The hydrological balance and extent of soil erosion are influenced by the behaviour and severity of the fire, type of soil, morphology, and intensity of rainfall. The behaviour of fires is analysed using different features, such as variation in the linear intensity of the flame front and residence time. The severity of fires is also measured based on the degree of ecological change resulting from their actions on the ecosystem ([35], [25], [20]). Burn severity reflects how fire affects vegetation and soil characteristics, which subsequently determine runoff responses. Usually, burn severity is classified into discrete descriptive classes (such as high, moderate, and low), which reflect the degree of removal of both the canopy layer and the ground cover ([22]). At small scales (up to 100 m2), burn severity is assessed using physical tests, such as soil measurements of water infiltration ([43]) and the water drop penetration time test ([9]). At larger scales (hillslope to basin scales), a reliable metric of soil burn severity is derived from Landsat imagery, as proposed by the U.S. Department of Agriculture (USDA) Forest Service ([41]). Specifically, soil burn severity is assessed based on changes to land surface reflectance between two Landsat satellite images for near and short-wave infrared bands (difference between post- and pre-fire Normalized Burn Ratio, ΔNBR). From a practical perspective, ΔNBR values may be clustered into qualitative values of high, moderate, and low soil burn severity classes; however, different number of classes and thresholds have been used across studies ([7], [5]). Furthermore, some studies using remote sensing have had difficulty in discriminating fire severity classes for certain vegetation communities ([44]).

This study investigates how wildfires influenced a drainage basin located in Calabria (southern Italy) during July-August 2017. Specifically, the study examined major fire events lasting several days over a large portion of wooded territory on the Sila Plateau. The aim is to explore the potential of remote sensing via satellites to evaluate how the hydrology and erosion rates of the basin were impacted by different levels of fire severity.

# Materials and methods

## Study area

The drainage basin of the Trionto River is part of the Sila Greca (Calabria, Italy), which is located in the northeastern sector of the Sila Plateau. The river flows into the Ionian Sea, and the total area of the basin is 288 km2. From a geomorphological perspective, the basin is subdivided into two parts with distinct characteristics. Higher elevations and steep slopes characterise the mountainous part, while the valley part has a gentler morphology, with a riverbed in the terminal section containing large quantities of debris, that configure the typical braided course of the Calabrian rivers, called “fiumare”.

This study focused on a sub-basin of the Trionto River that was strongly impacted by wildfires from 15 July to 31 August, 2017. The drainage area of the sub-basin is 8497 ha, of which 0.3% are urbanised. The maximum and mean elevations of the sub-basin are 1644 and 1089 m a.s.l., respectively, with mean slope of 40%. The study site is located in the southwestern, mountainous part of the Trionto drainage basin (Fig. 1). This location is very difficult to access, due to its morphological complexity, resulting in it being characterised by high density of forest populations. The fire also made access to the site difficult, preventing on-site ground surveys for post-fire condition inspections; thus, it was only possible to perform photographic examination of the soils.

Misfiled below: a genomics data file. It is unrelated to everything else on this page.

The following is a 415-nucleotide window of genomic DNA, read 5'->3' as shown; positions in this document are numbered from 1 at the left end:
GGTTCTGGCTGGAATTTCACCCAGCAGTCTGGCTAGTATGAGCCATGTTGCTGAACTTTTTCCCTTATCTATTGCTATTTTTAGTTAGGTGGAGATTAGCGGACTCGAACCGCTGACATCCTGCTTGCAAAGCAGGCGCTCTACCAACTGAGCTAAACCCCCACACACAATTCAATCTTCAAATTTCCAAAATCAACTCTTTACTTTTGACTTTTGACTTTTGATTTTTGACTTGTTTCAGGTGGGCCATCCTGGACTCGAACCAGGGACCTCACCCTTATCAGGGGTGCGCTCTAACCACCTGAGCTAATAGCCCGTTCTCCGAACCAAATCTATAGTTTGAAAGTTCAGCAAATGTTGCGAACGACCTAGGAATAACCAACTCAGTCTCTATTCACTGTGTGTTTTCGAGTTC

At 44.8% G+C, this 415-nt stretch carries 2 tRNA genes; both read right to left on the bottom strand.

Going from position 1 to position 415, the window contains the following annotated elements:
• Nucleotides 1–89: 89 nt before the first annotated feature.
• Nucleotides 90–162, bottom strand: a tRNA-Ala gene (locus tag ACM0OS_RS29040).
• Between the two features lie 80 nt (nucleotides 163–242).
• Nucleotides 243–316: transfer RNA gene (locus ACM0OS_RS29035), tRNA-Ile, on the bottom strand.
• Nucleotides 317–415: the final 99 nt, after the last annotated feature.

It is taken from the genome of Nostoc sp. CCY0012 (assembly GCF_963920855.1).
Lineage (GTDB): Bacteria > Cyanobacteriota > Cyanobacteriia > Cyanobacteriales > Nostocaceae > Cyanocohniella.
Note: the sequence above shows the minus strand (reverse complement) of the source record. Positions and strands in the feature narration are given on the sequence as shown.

Fig. 1 - Study area.

During the mid-1950s, large areas of this basin were reforested to address the geological instability of the region. The main tree species used was Calabrian pine (Pinus nigra J.F. Arn. ssp. laricio [Poiret] Maire), which is a hardy endemic species of the region. Because the area is composed of heavily eroded granites and shales soils characterised by steep slopes, land uses, other than forests, were not possible. Specifically, the sub-basin is composed of soils belonging to the V and the VI classes of the soil capability, according to the Land Capability Classification ([13]).

The different land use classes of the sub-basin were delineated from IV level of the Corine Land Cover (see Fig. S1 in Supplementary Material for the original data used in this analysis). The main land use of the sub-basin is forests, which cover 48.8% of the whole area (Tab. 1).

Tab. 1 - Percentage of land use in the sub-basin.

Land use Area (%)
1 - Discontinuous urban territory 0.3
2 - Intensive crops 20.2
3 - Crop system and complex particles 0.1
4 - Crops with presence of important natural areas 2.7
5 - Woods with prevalence of holm oaks 2.5
6 - Mixed and pure woods with prevalence of deciduous oak 3.5
7 - Woods with prevalence of chestnut 3.4
8 - Pine plantation and natural pine forest 25.2
9 - Beech forest with sparse Calabrian pine area spatiality 11.4
10 - Mixed Calabrian pine - beech forest 2.8
11 - Grassland and grazing 5.1
12 - High Mediterranean scrub 4.2
13 - Low Mediterranean scrub and garrigue 3.0
14 - Sparse and evolving areas 14.8
15 - Alluvial areas 0.8

The soils exhibit the specific associations listed in Tab. 2, which are linked to the corresponding drainage classes ([13]).

Tab. 2 - Classes of soil drainage.

Associations of soils Drainage class
Typic Xerofluvents; Fluventic and Dystric Fluventic Xerochrepts Excessively drained
Lithic and Dystric Xerorthens, Dystric Xerochrepts, Lithic Xerumbrepts Excessively drained
Dystric Fluventic Xerochrepts, Dystric Xerochrepts, Typic Xerumbrepts; Lithic Xerorthens Excessively drained